Effects of protein denaturation and formation of protein-sodium dodecyl sulfate (SDS) complexes on protein separation and identification were investigated using hollow fiber flow field-flow fractionation (HF5) and nanoflow liquid chromatography-electrospray ionization-tandem mass spectrometry (nLC-ESI-MS-MS). Denaturation and formation of protein-SDS complexes prior to HF5 separation resulted an increase in the retention of few protein standards due to unfolding of the protein structures and complexation, yielding ∼30% increase in hydrodynamic diameter. In addition, low molecular weight proteins which could be lost from the HF membrane due to the pore size limitation showed an increase of peak recovery about 2-6 folds for cytochrome C and carbonic anhydrase. In the case of proteins composed of a number of subunits, denaturation resulted in a decrease in retention due to dissociation of protein subunits. A serum proteome sample, denatured with dithiothreitol and SDS, was fractionated by HF5, and the eluting protein fractions after tryptic digestion were analyzed for protein identification using nLC-ESI-MS-MS. The resulting pools of identified proteins were found to depend on whether the serum sample was treated with or without denaturation prior to the HF5 run due to differences in the aqueous solubility of the proteins. The enhancement of protein solubility by SDS also increased the number of identified membrane proteins (54 vs. 31).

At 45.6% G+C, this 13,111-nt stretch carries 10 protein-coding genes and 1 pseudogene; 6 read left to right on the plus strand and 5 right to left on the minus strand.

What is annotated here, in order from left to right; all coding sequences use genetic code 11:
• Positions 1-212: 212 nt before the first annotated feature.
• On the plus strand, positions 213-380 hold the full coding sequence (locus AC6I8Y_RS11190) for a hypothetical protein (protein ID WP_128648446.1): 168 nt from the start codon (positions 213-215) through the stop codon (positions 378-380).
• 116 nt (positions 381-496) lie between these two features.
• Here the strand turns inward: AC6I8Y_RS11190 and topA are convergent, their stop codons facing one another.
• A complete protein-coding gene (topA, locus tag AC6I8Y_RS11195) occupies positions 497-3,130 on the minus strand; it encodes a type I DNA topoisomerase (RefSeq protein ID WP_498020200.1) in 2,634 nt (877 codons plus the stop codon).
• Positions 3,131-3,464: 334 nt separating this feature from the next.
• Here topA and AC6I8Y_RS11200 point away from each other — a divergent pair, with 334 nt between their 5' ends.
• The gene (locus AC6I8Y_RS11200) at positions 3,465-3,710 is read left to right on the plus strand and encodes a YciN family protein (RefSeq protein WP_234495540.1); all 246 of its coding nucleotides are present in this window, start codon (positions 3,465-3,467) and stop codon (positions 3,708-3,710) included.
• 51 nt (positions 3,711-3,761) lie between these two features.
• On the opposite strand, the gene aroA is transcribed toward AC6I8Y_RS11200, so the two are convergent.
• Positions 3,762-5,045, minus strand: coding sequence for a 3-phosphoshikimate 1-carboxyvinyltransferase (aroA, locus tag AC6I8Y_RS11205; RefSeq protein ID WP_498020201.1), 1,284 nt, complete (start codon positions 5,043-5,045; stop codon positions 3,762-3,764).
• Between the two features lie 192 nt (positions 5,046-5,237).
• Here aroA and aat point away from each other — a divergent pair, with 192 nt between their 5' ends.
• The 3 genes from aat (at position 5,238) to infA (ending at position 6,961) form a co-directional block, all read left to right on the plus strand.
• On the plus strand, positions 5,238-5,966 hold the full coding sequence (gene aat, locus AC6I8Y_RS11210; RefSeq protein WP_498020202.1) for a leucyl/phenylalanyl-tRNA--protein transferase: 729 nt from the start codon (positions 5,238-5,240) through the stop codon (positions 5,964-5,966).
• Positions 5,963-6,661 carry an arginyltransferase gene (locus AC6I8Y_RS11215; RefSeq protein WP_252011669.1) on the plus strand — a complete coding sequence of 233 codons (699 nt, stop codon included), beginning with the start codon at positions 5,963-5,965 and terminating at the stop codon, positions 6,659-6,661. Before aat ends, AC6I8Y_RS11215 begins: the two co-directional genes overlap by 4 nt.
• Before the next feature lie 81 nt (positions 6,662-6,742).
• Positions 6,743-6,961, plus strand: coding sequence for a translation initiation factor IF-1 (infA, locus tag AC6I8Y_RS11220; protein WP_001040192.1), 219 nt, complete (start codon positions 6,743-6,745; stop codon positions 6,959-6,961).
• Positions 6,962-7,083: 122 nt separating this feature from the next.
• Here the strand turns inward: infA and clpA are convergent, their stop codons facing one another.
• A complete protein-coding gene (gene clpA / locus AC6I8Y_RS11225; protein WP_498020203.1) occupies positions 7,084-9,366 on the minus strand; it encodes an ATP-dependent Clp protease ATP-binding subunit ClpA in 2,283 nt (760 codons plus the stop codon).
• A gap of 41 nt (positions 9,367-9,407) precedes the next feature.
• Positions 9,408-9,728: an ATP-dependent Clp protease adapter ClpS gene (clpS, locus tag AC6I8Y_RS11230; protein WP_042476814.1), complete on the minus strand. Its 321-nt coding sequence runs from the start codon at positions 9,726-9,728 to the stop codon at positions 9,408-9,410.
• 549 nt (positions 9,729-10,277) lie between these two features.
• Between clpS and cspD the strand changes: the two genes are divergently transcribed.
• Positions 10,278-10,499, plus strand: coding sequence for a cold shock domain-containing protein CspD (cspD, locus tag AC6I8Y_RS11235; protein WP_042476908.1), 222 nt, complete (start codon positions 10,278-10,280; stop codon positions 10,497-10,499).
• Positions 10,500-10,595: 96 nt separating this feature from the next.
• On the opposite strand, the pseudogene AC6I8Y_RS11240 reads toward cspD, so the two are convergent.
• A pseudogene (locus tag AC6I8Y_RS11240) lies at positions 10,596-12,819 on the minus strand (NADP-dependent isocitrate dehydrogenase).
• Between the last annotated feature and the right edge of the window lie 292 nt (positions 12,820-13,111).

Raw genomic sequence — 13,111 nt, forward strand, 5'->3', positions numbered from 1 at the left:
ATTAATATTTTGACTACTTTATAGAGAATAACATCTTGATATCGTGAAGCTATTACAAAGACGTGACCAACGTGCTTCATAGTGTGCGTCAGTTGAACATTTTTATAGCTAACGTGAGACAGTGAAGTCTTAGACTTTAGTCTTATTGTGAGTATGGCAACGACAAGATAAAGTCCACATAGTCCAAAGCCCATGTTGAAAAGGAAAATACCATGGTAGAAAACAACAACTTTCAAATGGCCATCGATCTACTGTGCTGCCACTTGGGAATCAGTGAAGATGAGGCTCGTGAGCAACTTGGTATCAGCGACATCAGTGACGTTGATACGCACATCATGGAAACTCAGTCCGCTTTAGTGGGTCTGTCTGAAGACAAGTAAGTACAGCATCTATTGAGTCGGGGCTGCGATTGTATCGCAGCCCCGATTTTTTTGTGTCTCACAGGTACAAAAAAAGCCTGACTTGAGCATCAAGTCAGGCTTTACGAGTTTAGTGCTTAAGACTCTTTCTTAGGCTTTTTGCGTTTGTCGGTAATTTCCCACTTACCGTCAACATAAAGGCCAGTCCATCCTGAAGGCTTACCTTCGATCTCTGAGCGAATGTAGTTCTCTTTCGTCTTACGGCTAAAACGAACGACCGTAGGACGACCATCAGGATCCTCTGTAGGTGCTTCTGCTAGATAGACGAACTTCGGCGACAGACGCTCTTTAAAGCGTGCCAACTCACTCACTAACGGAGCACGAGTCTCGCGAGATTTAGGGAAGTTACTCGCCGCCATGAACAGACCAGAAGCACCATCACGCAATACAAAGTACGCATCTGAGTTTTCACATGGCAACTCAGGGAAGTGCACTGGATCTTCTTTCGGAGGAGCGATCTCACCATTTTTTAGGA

All Science Journal Classification (ASJC) codes
- Analytical Chemistry
- Environmental Chemistry